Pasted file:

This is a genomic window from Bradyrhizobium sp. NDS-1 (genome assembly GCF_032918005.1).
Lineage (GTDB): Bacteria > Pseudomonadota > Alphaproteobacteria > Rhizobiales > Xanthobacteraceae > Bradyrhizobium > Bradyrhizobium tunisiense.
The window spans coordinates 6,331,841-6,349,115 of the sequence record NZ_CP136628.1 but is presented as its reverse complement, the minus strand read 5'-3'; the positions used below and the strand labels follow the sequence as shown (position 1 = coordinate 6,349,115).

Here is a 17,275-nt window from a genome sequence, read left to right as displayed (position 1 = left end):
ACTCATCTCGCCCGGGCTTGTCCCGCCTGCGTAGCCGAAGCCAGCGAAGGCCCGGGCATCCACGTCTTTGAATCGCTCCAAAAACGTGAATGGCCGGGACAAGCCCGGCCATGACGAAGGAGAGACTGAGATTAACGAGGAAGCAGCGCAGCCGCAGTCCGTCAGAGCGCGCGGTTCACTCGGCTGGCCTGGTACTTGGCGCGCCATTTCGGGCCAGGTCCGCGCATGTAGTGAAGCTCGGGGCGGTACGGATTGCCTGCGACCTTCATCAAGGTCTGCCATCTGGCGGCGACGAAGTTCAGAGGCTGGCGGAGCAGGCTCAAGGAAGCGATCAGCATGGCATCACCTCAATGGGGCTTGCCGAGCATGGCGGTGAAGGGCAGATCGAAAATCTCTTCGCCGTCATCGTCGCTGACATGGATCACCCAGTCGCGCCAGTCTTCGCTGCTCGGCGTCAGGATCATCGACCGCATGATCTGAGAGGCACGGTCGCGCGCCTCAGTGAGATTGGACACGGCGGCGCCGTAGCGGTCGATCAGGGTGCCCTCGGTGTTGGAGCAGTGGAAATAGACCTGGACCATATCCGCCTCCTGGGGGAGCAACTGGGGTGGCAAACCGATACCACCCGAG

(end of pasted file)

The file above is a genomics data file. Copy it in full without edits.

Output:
This is a genomic window from Bradyrhizobium sp. NDS-1 (genome assembly GCF_032918005.1).
Lineage (GTDB): Bacteria > Pseudomonadota > Alphaproteobacteria > Rhizobiales > Xanthobacteraceae > Bradyrhizobium > Bradyrhizobium tunisiense.
The window spans coordinates 6,331,841-6,349,115 of the sequence record NZ_CP136628.1 but is presented as its reverse complement, the minus strand read 5'-3'; the positions used below and the strand labels follow the sequence as shown (position 1 = coordinate 6,349,115).

Here is a 17,275-nt window from a genome sequence, read left to right as displayed (position 1 = left end):
ACTCATCTCGCCCGGGCTTGTCCCGCCTGCGTAGCCGAAGCCAGCGAAGGCCCGGGCATCCACGTCTTTGAATCGCTCCAAAAACGTGAATGGCCGGGACAAGCCCGGCCATGACGAAGGAGAGACTGAGATTAACGAGGAAGCAGCGCAGCCGCAGTCCGTCAGAGCGCGCGGTTCACTCGGCTGGCCTGGTACTTGGCGCGCCATTTCGGGCCAGGTCCGCGCATGTAGTGAAGCTCGGGGCGGTACGGATTGCCTGCGACCTTCATCAAGGTCTGCCATCTGGCGGCGACGAAGTTCAGAGGCTGGCGGAGCAGGCTCAAGGAAGCGATCAGCATGGCATCACCTCAATGGGGCTTGCCGAGCATGGCGGTGAAGGGCAGATCGAAAATCTCTTCGCCGTCATCGTCGCTGACATGGATCACCCAGTCGCGCCAGTCTTCGCTGCTCGGCGTCAGGATCATCGACCGCATGATCTGAGAGGCACGGTCGCGCGCCTCAGTGAGATTGGACACGGCGGCGCCGTAGCGGTCGATCAGGGTGCCCTCGGTGTTGGAGCAGTGGAAATAGACCTGGACCATATCCGCCTCCTGGGGGAGCAACTGGGGTGGCAAACCGATACCACCCGAG